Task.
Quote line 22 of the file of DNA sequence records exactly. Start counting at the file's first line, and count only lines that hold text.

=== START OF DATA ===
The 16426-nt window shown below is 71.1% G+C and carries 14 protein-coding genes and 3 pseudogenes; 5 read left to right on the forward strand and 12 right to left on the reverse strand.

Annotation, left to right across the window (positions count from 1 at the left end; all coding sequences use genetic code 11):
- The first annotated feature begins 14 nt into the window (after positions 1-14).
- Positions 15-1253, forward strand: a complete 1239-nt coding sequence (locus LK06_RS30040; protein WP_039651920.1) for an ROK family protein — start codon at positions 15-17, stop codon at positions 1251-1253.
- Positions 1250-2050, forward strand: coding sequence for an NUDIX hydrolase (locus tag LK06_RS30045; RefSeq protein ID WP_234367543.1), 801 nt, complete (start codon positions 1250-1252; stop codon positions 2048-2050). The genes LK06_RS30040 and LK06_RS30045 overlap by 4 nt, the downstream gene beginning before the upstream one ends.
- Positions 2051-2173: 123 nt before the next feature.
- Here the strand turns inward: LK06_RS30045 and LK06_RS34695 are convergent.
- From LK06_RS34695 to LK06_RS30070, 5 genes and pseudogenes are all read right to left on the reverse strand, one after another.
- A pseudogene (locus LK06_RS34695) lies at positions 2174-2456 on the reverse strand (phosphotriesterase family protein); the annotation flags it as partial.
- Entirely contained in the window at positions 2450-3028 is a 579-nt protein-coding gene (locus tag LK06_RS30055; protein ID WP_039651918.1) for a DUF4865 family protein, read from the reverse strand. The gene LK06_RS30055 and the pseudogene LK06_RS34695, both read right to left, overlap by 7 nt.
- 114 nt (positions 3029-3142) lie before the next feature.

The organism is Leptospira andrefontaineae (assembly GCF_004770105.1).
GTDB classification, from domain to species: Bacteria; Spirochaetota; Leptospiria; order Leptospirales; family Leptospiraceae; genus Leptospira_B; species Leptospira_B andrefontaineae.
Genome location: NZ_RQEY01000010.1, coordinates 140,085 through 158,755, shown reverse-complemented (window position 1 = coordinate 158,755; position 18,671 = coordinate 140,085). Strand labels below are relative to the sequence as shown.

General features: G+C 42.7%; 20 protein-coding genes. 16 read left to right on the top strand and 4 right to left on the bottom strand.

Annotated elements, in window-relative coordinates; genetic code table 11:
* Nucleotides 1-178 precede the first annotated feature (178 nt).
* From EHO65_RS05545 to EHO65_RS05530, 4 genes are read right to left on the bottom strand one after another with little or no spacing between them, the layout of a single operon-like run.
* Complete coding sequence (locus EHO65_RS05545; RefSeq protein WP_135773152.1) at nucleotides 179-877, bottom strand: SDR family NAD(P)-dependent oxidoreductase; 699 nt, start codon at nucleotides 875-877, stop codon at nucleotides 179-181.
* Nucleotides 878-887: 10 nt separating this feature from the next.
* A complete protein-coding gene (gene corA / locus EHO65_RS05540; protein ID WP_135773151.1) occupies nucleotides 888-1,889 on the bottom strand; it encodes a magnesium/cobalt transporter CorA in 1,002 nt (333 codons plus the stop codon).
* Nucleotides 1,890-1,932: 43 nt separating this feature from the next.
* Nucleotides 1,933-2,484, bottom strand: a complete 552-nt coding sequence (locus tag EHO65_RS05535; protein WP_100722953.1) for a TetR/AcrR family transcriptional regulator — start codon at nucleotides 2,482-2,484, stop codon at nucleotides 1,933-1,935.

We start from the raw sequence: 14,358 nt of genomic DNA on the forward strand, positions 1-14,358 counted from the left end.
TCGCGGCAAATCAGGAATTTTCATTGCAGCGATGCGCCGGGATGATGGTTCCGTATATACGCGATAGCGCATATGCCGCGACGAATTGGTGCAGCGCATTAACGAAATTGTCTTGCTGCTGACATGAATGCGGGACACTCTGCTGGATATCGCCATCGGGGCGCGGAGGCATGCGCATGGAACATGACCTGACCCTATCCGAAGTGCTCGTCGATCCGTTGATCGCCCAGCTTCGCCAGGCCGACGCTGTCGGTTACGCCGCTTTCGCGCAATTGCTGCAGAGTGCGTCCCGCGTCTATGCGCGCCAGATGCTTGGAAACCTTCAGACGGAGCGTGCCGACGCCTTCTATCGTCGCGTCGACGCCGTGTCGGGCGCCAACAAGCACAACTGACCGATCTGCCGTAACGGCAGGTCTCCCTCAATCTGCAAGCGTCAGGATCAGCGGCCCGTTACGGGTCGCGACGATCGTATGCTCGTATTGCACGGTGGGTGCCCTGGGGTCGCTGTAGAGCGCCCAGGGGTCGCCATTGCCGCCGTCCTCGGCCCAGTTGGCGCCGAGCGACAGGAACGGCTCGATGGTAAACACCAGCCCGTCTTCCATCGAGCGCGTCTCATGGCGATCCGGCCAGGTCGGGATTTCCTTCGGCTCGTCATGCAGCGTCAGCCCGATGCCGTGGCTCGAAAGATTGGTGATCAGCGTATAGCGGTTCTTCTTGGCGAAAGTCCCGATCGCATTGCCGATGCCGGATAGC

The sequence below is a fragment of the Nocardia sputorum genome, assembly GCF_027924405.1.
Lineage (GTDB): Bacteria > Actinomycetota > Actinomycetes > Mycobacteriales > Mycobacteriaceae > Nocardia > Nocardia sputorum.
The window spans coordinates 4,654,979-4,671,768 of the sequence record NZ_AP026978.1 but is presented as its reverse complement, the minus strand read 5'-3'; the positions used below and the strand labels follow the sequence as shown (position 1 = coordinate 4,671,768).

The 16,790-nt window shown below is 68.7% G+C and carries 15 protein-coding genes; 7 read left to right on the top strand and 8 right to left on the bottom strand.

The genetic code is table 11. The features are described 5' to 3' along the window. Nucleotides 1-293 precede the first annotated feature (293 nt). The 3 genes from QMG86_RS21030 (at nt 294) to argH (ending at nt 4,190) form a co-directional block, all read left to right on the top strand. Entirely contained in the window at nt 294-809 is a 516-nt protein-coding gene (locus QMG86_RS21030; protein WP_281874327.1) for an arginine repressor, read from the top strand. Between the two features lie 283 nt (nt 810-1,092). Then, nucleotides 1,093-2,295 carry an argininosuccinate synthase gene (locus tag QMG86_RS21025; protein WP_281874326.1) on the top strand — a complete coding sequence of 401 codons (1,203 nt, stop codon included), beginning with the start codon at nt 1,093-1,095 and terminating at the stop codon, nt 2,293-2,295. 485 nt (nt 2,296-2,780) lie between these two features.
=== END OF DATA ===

* Nucleotides 1,890-1,932: 43 nt separating this feature from the next.